Residents Petition to Repeal Pit Bull Ban


SPRINGFIELD, Mo. — A petition to reverse the newly-passed pit bull ban is making its way through Springfield Wednesday.

There’s a difference between it, in paper form, versus other online petitions. Since Monday’s meeting when city council narrowly approved the ordinance banning new pit bull registrations, at least one online site has nearly 13,000 signatures to repeal the legislation. Yet signing online won’t change anything.

Anita Cotter, the Springfield City Clerk, is all too familiar with the petition process.    

“We have a lot of citizens that want to make their voice heard, and this is a very appropriate way to do that,” Cotter said.

But there is a modern-day caveat.

“We don’t accept online petitions,” she said.

Jennifer Silverberg, the owner of Fetch Pet Supplies and her employee, who’s a founder of the Springfield Bully Alliance, Madison Weiler, know that. That’s why Weiler sat down with the city to get the details of the petition right.

“If they actually want to make a difference, we need them to come sign the actual, legal petition,” Silverberg said.

The online petition now directs users to sign the printed version. With a 30-day deadline, the duo isn’t wasting any time.

“Yesterday counted as the first day since the ordinance was passed Monday,” Weiler said. “So, today’s day 29.”

The women have less than a month left to find registered voters who live inside Springfield city limits wanting to reverse the ban. They also tell people signing to make sure to print legibly, so writing can easily be read by the clerk.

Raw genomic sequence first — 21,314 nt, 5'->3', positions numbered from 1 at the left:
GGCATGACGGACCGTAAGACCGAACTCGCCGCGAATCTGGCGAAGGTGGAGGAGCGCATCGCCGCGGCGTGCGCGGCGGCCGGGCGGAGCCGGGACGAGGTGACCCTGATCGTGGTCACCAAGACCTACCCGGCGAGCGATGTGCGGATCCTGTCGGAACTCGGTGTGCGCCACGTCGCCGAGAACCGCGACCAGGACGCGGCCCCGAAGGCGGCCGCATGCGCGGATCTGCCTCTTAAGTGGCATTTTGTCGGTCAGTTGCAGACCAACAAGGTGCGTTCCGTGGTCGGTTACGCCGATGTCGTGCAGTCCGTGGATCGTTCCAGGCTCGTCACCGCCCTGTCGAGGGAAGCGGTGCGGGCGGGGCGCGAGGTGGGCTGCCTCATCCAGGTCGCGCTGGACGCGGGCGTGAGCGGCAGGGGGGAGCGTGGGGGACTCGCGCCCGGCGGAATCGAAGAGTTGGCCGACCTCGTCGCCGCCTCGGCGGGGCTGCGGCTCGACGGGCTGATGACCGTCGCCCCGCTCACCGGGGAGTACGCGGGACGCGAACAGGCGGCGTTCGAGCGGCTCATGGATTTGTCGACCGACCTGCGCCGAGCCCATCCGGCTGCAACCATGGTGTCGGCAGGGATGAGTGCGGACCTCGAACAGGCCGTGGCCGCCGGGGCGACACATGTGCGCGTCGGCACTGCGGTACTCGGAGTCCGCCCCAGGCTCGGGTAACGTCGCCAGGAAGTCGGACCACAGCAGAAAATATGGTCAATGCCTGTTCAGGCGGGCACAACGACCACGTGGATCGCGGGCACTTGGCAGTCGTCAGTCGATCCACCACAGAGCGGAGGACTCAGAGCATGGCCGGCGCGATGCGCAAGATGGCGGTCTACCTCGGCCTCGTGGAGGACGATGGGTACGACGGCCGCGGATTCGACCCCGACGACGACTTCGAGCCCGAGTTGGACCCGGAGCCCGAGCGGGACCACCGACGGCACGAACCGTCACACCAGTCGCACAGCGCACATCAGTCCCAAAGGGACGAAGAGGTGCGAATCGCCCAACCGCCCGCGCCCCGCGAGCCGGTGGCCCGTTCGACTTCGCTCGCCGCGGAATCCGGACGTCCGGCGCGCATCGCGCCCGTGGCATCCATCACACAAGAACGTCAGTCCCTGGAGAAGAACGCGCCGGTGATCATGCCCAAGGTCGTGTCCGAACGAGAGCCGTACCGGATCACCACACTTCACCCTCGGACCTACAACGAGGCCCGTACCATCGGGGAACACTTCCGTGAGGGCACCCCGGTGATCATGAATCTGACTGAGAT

“We need 2,228 I believe. We’re definitely going to shoot for over that amount,” Weiler said.

Cotter added, “They’ll submit those signatures to me, I’ll have 20 days by charter to certify that. At that point, I will notify them if it’s a sufficient or insufficient petition.”
Cotter says sufficiency usually comes down to the number of signatures.

“If we are short any amount of signatures, we’ll have an extra 10 days to collect those signatures,” Weiler said.

If they do get enough, city council has two options. It can either repeal the ordinance, or it will go to a city-wide vote.

Based on the petition timeline, citizens should know what’s happening by Dec. 6., including whether the ban has been repealed, will be voted on, or will take effect as scheduled on Jan. 1, 2018.

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